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Unformatted text preview: n the quality of its macroeconomic framework, what will be the main consequences of the crisis in Latin‐America? There will be five. First, recession. The region’s average growth will shift from over 4 percent p.a. in 2008 to minus 2‐2.5 percent in 2009. These averages hide important differences across 1 The author is the World Bank’s Director of Poverty Reduction and Economic Management for the Latin‐American and Caribbean region. The views expressed in this note are his own, and do not necessarily represent those of the World Bank Group, its Board of Executive Directors, or its member countries. 2 This paper uses the term “Latin‐America” as a short‐hand for Latin‐American and the Caribbean region. 3 The technical notes presented in this compilation can be found in the LCR Crisis Briefs Series at: http://go.worldbank.org/2IWPN6MH20. 1 countries, but very few of them will escape the downturn (Panama, Peru). Growth will return in 2010, but it is likely to be slow (1‐2 percent p.a.) and uneven. Second, poverty will increase. The World Bank estimates that the crisis will push eight million Latin‐
Americans into poverty.4 To put that in perspective, sixty million of them had left poverty during 2002‐
2008, thanks to faster growth, smarter social policies, and larger remittances. But the crisis is expected to be unusually harsh on the region’s middle class—mostly because of the fall in the demand for non‐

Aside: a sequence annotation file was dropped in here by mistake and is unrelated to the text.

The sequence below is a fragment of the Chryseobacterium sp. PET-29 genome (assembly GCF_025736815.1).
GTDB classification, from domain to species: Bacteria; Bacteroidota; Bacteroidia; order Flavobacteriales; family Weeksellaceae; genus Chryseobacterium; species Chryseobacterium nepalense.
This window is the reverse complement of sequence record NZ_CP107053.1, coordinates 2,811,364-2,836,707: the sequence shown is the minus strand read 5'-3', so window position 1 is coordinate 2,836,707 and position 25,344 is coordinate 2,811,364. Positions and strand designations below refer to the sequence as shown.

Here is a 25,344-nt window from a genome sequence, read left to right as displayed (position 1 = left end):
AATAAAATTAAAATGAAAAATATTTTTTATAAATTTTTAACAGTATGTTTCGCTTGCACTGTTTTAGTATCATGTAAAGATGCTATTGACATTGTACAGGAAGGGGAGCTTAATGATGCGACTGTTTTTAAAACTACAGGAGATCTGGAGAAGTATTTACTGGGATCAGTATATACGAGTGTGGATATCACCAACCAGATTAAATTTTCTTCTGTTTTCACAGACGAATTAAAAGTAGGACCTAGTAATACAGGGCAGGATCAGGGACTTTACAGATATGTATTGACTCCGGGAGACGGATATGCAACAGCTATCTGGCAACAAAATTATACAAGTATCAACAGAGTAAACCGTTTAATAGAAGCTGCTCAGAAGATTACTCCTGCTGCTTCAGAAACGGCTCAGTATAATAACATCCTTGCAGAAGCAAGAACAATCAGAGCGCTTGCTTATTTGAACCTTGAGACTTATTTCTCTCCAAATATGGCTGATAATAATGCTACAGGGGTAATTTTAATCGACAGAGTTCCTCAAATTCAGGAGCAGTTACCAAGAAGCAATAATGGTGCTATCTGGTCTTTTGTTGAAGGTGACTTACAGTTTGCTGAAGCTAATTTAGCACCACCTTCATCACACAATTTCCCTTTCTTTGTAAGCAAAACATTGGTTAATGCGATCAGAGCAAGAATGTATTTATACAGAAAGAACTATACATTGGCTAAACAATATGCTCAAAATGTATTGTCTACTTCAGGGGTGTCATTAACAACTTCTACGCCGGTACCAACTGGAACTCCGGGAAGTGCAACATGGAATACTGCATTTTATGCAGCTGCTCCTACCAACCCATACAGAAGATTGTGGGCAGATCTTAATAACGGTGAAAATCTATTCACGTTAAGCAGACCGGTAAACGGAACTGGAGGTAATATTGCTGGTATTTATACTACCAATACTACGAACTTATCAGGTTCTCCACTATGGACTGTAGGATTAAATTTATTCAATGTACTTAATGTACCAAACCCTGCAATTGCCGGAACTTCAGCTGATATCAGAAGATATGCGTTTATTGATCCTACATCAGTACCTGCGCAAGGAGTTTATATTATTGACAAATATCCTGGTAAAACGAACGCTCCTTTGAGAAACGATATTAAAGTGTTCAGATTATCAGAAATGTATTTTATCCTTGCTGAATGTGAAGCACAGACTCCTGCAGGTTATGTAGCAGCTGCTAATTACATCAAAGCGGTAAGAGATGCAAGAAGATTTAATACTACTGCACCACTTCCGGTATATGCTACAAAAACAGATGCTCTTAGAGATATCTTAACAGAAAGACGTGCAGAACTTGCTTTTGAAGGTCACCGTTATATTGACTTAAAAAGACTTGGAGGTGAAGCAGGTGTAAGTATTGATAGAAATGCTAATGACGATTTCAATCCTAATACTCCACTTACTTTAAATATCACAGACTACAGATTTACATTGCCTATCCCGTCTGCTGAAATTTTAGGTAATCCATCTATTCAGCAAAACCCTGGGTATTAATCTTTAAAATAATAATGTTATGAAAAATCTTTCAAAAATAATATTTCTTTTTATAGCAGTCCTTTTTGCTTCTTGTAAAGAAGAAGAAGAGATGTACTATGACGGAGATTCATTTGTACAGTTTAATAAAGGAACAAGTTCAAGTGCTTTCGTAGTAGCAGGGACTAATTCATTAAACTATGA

traditional exports that employ formal, urban, technologically‐more‐advanced workers. Third, unemployment will also increase. All countries for which timely data is available, show short‐term rises in unemployment rates—so far between half and a full percentage point. But the reasons for the rise vary. In some cases (Brazil, Chile, Mexico), it is primarily salaried workers who either lost their jobs or saw job openings shrink; in others (Colombia), it is the self‐employed who are suffering the brunt of the recession. Wages are falling in some sectors in real terms. Informality is expected to expand, and productivity may suffer as a result. Fourth, there will be less foreign financing. By the time the global crisis broke out (last quarter of 2008), Latin‐American sovereign borrowers had by and large secured the foreign financing they needed for 2009. Corporations, on the other hand, face a much tighter financial outlook. This is not surprising as net private capital flows to emerging markets for the year are projected to dive to less than US$200 billion—a fraction of its almost one trillion dollars peak in 2007. More importantly, foreign direct investment towards Latin‐America may no longer show the resilience of previous crisis, for the flow of mergers and acquisitions that sustained it then (“fire‐sale FDI”) will not be forthcoming now. Fifth, there will be less remittances. In 2008, the 20 million Latin‐Americans living abroad managed to send home some US$60 billion (a third to Mexico). This made remittances one of the region’s largest foreign currency earners. Those flows will decline between 4 and 8 percent in 2009, and may...
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